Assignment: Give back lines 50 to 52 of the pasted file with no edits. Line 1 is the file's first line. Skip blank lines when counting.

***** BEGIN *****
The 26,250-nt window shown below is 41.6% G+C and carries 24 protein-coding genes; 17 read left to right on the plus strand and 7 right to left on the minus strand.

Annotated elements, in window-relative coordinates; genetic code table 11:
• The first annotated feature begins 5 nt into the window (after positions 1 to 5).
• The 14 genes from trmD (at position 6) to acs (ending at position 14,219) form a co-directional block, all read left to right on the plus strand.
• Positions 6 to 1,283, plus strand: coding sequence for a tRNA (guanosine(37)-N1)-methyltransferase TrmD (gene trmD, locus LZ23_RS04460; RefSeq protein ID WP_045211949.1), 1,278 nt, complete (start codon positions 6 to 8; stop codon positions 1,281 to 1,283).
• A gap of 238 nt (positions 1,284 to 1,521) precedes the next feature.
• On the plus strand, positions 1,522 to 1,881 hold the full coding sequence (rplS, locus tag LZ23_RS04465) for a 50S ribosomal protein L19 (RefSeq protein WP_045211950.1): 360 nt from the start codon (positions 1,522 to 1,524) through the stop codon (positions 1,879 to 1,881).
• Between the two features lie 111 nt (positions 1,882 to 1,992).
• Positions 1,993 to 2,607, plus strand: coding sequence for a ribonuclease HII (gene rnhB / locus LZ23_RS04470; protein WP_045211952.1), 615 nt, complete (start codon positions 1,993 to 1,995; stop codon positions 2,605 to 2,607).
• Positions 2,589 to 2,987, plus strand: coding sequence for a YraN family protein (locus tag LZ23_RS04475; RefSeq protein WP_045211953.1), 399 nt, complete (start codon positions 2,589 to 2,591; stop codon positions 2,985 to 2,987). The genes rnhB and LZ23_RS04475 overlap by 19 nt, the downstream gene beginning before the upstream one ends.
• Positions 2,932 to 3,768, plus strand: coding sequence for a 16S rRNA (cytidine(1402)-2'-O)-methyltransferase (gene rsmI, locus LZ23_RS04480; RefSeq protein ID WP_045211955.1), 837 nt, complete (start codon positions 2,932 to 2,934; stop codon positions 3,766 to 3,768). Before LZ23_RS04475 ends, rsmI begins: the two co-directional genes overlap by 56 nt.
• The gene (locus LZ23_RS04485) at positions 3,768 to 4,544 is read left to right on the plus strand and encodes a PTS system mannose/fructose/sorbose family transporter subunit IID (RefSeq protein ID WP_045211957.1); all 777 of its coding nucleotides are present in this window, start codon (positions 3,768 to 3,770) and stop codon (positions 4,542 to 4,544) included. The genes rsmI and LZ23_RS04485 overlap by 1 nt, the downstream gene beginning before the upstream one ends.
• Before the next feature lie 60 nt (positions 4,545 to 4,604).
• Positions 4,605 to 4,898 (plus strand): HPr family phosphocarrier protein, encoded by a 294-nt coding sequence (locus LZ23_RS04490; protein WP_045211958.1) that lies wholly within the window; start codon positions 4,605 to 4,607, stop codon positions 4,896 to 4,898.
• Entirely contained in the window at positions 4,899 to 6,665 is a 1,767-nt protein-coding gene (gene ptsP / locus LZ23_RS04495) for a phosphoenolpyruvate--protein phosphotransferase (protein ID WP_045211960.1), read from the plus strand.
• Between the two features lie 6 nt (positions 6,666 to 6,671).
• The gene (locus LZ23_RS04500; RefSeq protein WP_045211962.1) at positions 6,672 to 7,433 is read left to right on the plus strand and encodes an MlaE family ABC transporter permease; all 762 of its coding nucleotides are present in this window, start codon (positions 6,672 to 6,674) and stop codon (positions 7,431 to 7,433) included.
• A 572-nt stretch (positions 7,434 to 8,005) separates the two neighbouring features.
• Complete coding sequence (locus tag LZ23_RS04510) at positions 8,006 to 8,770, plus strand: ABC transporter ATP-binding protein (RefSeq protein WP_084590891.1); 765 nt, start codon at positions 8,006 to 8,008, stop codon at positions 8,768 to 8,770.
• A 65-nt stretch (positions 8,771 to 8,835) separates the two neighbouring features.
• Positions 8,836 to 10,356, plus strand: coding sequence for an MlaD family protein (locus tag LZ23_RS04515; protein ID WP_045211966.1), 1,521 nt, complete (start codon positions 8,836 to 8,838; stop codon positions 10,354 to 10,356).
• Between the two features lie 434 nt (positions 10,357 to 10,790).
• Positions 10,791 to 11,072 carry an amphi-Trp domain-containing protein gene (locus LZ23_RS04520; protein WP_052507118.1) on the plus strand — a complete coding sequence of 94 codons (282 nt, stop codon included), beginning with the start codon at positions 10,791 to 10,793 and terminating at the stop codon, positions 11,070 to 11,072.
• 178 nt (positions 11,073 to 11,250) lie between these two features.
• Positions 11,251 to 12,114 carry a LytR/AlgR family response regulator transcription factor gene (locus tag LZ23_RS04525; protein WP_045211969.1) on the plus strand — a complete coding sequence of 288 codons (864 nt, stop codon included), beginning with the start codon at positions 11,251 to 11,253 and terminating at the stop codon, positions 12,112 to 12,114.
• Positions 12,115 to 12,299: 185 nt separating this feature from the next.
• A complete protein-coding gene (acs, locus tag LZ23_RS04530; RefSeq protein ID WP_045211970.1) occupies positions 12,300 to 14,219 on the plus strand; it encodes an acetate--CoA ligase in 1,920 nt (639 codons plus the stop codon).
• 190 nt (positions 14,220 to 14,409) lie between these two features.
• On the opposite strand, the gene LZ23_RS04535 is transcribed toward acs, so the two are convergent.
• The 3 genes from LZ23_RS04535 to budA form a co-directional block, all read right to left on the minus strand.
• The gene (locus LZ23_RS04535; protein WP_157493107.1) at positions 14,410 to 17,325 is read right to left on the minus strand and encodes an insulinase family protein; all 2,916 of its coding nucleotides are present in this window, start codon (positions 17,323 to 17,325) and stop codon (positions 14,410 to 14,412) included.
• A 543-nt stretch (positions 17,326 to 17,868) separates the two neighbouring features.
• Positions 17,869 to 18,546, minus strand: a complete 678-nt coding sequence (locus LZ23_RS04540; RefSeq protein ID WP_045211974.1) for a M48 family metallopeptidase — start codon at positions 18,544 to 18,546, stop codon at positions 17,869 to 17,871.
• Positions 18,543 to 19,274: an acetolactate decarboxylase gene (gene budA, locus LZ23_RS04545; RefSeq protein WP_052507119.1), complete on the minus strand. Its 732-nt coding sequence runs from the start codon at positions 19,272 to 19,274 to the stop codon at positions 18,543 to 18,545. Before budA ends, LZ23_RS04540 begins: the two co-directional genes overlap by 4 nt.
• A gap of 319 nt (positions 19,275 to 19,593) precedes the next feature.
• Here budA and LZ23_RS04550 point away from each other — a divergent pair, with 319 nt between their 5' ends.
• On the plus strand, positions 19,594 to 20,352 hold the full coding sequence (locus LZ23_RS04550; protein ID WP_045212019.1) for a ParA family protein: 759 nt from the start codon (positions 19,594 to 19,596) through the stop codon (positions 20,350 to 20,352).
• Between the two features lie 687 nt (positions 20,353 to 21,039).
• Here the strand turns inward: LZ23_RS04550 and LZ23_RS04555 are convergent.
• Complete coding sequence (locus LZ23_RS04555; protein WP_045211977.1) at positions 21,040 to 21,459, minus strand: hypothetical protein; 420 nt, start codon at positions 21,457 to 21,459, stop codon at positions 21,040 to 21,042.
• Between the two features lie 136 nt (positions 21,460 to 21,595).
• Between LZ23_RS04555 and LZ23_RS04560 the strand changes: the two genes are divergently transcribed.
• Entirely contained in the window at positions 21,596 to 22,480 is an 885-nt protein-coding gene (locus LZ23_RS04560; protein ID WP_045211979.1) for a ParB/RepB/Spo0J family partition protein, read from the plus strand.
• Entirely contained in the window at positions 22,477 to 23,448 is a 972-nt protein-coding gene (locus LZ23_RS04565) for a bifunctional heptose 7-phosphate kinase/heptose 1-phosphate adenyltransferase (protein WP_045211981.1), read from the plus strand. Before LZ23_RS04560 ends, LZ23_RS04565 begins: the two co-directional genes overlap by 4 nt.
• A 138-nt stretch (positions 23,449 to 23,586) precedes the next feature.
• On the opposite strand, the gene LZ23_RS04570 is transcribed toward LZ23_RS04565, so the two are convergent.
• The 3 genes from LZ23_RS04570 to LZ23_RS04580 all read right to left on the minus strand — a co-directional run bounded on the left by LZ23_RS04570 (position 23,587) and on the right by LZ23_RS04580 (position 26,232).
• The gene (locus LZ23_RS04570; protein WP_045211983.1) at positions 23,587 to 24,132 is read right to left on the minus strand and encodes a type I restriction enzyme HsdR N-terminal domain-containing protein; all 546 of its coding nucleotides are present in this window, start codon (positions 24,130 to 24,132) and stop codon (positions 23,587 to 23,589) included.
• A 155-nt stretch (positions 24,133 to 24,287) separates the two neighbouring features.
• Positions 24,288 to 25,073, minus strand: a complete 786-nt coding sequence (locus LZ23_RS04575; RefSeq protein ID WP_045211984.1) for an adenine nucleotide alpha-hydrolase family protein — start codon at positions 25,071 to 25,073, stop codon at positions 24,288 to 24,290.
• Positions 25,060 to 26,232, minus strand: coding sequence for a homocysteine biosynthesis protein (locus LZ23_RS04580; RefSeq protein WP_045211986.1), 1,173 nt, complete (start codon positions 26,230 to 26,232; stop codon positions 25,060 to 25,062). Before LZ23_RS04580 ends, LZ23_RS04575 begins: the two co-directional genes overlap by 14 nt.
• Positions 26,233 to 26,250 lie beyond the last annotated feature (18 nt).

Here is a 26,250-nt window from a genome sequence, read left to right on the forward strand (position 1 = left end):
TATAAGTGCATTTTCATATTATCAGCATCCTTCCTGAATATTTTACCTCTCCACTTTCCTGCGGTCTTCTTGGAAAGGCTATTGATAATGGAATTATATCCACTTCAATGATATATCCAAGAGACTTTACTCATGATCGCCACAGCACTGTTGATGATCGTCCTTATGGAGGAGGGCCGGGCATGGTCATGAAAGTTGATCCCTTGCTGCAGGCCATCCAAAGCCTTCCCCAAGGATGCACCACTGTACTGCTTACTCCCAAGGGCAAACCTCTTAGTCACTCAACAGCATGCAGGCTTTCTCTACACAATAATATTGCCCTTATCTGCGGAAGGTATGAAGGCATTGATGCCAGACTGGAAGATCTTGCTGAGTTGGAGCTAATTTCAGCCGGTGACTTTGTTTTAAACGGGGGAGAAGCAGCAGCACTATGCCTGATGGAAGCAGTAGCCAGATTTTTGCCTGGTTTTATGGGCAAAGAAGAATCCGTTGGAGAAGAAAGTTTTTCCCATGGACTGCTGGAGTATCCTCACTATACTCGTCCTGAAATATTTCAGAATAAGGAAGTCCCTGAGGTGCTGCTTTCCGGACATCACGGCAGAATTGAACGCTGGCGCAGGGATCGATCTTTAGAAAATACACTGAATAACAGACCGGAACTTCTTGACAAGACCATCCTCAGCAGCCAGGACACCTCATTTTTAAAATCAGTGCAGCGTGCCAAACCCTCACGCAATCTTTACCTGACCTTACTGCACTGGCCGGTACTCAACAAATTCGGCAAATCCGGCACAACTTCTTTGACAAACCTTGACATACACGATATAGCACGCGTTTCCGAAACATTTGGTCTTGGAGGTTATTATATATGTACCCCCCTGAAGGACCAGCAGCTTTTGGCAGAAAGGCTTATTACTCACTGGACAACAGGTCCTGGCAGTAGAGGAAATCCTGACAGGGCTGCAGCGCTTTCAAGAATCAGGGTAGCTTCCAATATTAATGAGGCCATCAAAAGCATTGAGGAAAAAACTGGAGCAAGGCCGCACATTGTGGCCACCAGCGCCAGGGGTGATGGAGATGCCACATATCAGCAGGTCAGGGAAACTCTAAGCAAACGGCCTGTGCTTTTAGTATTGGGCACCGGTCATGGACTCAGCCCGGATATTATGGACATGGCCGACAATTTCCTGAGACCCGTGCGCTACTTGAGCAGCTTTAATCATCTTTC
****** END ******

• Positions 24,288 to 25,073, minus strand: a complete 786-nt coding sequence (locus LZ23_RS04575; RefSeq protein ID WP_045211984.1) for an adenine nucleotide alpha-hydrolase family protein — start codon at positions 25,071 to 25,073, stop codon at positions 24,288 to 24,290.
• Positions 25,060 to 26,232, minus strand: coding sequence for a homocysteine biosynthesis protein (locus LZ23_RS04580; RefSeq protein WP_045211986.1), 1,173 nt, complete (start codon positions 26,230 to 26,232; stop codon positions 25,060 to 25,062). Before LZ23_RS04580 ends, LZ23_RS04575 begins: the two co-directional genes overlap by 14 nt.
• Positions 26,233 to 26,250 lie beyond the last annotated feature (18 nt).